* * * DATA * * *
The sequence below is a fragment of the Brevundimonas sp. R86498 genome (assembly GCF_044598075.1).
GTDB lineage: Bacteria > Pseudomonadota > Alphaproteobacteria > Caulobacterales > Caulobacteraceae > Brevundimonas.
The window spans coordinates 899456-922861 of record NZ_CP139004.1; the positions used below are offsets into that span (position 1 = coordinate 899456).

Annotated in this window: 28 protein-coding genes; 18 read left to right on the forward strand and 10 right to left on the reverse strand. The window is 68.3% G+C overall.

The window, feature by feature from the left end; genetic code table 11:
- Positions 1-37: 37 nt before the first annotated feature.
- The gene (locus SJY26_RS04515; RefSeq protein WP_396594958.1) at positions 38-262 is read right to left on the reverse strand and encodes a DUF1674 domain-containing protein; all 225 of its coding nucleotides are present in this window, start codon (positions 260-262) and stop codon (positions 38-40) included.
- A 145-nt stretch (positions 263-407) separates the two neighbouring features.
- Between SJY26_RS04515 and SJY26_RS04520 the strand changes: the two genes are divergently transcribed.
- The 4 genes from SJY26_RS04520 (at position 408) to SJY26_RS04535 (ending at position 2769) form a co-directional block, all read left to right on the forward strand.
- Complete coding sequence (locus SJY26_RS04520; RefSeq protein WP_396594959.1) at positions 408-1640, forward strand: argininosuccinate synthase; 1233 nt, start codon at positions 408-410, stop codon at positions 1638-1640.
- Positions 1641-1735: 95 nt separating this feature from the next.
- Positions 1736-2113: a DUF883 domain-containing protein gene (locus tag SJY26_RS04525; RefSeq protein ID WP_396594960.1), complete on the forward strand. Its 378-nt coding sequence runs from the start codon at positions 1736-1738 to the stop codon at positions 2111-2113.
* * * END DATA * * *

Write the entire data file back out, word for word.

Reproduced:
The sequence below is a fragment of the Brevundimonas sp. R86498 genome (assembly GCF_044598075.1).
GTDB lineage: Bacteria > Pseudomonadota > Alphaproteobacteria > Caulobacterales > Caulobacteraceae > Brevundimonas.
The window spans coordinates 899456-922861 of record NZ_CP139004.1; the positions used below are offsets into that span (position 1 = coordinate 899456).

Annotated in this window: 28 protein-coding genes; 18 read left to right on the forward strand and 10 right to left on the reverse strand. The window is 68.3% G+C overall.

The window, feature by feature from the left end; genetic code table 11:
- Positions 1-37: 37 nt before the first annotated feature.
- The gene (locus SJY26_RS04515; RefSeq protein WP_396594958.1) at positions 38-262 is read right to left on the reverse strand and encodes a DUF1674 domain-containing protein; all 225 of its coding nucleotides are present in this window, start codon (positions 260-262) and stop codon (positions 38-40) included.
- A 145-nt stretch (positions 263-407) separates the two neighbouring features.
- Between SJY26_RS04515 and SJY26_RS04520 the strand changes: the two genes are divergently transcribed.
- The 4 genes from SJY26_RS04520 (at position 408) to SJY26_RS04535 (ending at position 2769) form a co-directional block, all read left to right on the forward strand.
- Complete coding sequence (locus SJY26_RS04520; RefSeq protein WP_396594959.1) at positions 408-1640, forward strand: argininosuccinate synthase; 1233 nt, start codon at positions 408-410, stop codon at positions 1638-1640.
- Positions 1641-1735: 95 nt separating this feature from the next.
- Positions 1736-2113: a DUF883 domain-containing protein gene (locus tag SJY26_RS04525; RefSeq protein ID WP_396594960.1), complete on the forward strand. Its 378-nt coding sequence runs from the start codon at positions 1736-1738 to the stop codon at positions 2111-2113.